[Author’s Note: Originally written June 2015]
Leaning against the rail, his eyes wandered casually to an ANZ billboard above him. The slogan sat there. Live life the way you want it. One of those advertising statements that meant nothing because they can’t say what they want, Give us your money. It was good to know that three years of university had given him the ability to detect bullshit. He could’ve saved himself the money if he’d known that that would’ve been the only thing he’d retained from his course. Well, that and that small A4 piece of paper that hung in his apartment stating that he, Michael Alan Smith, had earned his Bachelor of Arts. In his head he responded with his major instantly. It was a reflex, sharpened for years when people at parties asked the same questions. He could quote the questions from memory.
What are you doing?
I’m a student.
Bachelor of Arts.
Media and Communication
Why Media and Communication?
Thought it’d be fun.
What are you hoping to do with that?
I don’t know.
Well, good luck finding a job.
Yeah, so everyone keeps saying.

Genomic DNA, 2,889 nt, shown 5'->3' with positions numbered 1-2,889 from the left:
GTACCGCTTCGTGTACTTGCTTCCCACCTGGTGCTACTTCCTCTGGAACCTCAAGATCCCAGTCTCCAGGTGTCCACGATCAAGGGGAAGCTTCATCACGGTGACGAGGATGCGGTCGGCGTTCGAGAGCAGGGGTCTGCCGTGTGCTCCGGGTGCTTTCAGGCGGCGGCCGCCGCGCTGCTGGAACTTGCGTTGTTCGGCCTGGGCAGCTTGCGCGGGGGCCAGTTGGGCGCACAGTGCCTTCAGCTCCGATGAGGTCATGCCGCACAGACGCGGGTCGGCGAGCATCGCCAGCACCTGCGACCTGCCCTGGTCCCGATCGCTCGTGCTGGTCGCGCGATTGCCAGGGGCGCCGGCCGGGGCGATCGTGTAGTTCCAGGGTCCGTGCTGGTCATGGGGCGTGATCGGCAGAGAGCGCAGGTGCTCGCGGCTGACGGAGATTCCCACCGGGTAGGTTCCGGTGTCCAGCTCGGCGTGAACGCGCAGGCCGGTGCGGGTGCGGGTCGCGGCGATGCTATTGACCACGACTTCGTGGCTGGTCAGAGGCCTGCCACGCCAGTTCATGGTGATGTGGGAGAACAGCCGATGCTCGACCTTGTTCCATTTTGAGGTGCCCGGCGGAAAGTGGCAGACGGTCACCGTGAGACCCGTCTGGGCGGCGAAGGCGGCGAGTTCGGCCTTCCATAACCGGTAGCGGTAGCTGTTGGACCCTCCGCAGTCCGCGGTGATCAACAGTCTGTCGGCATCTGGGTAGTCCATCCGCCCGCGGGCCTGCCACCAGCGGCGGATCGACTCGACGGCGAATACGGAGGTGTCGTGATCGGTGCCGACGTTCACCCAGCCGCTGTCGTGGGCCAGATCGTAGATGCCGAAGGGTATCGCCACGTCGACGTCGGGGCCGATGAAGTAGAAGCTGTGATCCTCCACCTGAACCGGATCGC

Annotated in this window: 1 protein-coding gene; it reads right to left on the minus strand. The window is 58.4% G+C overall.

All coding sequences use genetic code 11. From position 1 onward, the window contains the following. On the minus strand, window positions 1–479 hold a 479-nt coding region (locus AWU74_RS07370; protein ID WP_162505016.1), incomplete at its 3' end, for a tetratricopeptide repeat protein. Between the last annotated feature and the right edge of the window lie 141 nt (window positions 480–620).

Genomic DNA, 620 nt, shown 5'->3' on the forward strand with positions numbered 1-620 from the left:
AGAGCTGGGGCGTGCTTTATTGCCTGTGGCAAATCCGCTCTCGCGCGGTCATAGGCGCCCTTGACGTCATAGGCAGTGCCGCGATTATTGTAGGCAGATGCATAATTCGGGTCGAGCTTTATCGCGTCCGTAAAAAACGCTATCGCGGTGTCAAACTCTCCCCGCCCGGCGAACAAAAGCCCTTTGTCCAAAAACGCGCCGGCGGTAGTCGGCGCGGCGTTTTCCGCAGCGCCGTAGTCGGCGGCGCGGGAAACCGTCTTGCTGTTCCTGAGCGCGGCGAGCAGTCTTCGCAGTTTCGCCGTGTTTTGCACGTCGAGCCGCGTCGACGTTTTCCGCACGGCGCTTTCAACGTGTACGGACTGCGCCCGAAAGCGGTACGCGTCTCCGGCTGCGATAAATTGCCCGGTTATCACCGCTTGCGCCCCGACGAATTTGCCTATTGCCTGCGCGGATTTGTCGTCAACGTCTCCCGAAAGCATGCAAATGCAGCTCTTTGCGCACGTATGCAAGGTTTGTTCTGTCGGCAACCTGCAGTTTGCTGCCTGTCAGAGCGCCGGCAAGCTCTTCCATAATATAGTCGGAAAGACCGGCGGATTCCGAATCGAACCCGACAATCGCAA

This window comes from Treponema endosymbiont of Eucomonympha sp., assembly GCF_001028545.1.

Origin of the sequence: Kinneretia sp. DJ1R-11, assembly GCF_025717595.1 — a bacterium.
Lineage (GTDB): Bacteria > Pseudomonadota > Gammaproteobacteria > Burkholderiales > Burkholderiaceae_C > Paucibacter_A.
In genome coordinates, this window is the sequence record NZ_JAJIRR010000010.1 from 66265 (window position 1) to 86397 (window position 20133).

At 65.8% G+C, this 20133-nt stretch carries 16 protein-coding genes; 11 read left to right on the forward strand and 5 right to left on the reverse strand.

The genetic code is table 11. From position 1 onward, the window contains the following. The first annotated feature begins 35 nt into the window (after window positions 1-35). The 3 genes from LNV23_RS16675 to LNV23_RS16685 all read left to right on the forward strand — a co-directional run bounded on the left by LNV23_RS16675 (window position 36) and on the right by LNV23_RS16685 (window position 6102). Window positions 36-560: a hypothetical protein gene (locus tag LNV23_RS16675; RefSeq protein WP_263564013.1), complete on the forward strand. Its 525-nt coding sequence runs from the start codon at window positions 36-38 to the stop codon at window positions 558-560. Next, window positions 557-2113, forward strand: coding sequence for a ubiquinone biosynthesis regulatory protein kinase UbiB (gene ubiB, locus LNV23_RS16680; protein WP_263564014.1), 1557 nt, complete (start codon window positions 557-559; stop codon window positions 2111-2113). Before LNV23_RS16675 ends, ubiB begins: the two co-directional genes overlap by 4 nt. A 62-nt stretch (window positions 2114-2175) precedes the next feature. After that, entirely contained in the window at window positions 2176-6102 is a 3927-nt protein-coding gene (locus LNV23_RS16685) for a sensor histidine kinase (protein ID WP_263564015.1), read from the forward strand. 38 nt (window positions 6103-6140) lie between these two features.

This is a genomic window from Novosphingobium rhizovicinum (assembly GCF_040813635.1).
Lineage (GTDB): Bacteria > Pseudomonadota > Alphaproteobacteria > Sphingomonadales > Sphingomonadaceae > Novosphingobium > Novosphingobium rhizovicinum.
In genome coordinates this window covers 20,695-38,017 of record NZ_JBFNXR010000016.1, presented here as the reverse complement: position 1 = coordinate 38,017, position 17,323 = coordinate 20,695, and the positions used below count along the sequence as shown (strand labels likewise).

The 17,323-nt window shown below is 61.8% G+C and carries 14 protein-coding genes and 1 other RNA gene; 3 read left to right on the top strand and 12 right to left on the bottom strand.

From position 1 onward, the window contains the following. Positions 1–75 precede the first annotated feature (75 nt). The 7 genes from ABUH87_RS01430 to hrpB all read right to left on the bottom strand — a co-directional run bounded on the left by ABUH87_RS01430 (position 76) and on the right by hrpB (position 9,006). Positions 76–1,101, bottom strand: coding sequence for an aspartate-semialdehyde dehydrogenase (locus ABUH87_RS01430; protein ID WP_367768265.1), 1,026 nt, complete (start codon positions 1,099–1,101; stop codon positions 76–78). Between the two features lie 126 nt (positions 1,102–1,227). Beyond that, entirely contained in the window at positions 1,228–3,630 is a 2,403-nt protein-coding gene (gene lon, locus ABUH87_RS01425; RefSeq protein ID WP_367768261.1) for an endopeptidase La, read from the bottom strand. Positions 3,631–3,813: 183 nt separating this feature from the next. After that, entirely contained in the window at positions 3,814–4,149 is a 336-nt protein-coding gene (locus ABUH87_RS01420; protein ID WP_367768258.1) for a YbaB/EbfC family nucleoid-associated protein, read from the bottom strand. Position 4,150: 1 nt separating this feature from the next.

His tram arrived. He hopped on, the thirty copies of his resume weighing his brief case down as he stood on the tram. Another unsuccessful day of handing out resumes was getting to him. Some vague arithmetic told him he was fighting for jobs that might not even exist. But he had get a job, didn’t he? That’s what you do. You go to university, you get a job, you get a house, a couple of kids, and die in your sleep at 70. His tram bumped and clanged past the stops. His tram journey took him past the Australian Centre for Contemporary Art. He’d had a date there once. She was… alternative. Piercings in all sorts of places. The sex was great, and she was hot as all hell. He remembered the date, two, maybe three years ago.